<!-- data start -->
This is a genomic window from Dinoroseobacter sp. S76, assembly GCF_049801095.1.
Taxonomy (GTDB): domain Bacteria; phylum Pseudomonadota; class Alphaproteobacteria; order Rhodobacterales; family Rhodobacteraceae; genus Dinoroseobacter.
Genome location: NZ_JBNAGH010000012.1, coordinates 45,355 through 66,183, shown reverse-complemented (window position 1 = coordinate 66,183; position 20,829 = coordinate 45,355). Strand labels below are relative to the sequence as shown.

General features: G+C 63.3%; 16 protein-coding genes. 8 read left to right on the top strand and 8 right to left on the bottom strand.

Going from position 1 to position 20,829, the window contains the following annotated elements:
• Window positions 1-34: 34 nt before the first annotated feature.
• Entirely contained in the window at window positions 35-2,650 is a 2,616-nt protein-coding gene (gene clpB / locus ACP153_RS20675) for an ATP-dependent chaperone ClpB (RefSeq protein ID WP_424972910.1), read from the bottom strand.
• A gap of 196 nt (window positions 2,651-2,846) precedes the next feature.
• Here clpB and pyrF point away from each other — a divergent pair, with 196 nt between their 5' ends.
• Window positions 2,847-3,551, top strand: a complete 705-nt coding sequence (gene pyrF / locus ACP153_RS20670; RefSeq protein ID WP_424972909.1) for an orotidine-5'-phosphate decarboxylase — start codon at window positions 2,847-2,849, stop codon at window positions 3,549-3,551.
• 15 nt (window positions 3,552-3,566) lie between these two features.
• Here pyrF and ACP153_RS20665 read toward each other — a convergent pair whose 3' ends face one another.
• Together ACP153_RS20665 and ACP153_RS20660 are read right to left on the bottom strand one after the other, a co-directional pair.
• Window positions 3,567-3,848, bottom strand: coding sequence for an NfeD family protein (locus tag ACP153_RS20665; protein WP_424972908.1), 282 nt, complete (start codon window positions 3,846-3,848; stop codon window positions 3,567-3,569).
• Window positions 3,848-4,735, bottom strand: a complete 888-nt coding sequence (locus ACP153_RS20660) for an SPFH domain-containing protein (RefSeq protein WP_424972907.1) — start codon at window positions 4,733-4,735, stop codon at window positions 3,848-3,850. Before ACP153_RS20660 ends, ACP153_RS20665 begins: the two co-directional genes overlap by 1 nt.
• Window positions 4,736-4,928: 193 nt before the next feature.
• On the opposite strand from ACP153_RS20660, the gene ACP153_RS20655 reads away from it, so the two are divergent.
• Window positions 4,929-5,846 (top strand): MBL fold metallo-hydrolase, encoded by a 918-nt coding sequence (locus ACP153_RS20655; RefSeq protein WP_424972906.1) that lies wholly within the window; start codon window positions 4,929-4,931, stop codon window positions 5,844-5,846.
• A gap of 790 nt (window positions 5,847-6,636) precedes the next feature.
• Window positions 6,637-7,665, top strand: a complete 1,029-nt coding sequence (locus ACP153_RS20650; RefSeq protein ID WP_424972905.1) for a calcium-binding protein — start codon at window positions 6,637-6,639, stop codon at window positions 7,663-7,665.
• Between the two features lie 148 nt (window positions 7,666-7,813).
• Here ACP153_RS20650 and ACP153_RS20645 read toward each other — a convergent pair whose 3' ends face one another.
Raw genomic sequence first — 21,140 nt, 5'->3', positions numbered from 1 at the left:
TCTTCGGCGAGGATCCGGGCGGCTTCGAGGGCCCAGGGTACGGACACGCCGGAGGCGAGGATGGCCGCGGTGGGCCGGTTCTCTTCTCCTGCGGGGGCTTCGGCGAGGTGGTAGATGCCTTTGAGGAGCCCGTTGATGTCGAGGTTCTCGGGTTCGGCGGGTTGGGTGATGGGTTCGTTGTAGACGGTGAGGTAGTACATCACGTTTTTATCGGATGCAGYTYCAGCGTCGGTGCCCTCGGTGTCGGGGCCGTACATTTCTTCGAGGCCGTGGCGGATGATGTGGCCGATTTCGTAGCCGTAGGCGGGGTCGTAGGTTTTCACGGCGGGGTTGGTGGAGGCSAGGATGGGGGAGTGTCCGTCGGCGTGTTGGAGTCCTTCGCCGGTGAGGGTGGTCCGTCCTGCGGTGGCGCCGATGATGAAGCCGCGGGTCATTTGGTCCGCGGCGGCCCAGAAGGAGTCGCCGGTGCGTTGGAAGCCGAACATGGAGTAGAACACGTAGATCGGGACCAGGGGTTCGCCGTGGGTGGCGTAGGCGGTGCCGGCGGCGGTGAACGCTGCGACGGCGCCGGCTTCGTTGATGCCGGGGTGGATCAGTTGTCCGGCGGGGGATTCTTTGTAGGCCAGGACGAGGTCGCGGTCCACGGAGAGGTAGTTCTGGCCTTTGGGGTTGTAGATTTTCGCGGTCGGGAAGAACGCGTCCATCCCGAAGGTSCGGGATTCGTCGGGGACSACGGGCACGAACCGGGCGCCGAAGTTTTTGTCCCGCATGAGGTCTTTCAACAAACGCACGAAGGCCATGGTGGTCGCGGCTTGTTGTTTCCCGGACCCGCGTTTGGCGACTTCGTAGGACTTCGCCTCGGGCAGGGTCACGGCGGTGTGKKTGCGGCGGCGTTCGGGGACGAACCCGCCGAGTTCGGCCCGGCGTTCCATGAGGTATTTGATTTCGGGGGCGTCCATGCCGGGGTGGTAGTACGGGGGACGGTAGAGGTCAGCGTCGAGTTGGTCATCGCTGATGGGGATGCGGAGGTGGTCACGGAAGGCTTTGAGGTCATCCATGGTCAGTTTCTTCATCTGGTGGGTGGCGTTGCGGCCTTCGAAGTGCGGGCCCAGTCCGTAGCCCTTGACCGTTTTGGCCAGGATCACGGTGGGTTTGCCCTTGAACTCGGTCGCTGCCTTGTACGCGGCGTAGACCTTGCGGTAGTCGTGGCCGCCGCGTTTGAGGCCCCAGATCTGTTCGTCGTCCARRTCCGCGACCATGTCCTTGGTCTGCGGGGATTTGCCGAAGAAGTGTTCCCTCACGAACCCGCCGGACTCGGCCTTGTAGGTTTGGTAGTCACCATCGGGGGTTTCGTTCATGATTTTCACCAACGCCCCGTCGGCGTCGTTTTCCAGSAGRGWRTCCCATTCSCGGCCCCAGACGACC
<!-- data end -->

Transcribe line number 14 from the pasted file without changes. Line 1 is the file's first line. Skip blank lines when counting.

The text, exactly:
• Window positions 3,567-3,848, bottom strand: coding sequence for an NfeD family protein (locus tag ACP153_RS20665; protein WP_424972908.1), 282 nt, complete (start codon window positions 3,846-3,848; stop codon window positions 3,567-3,569).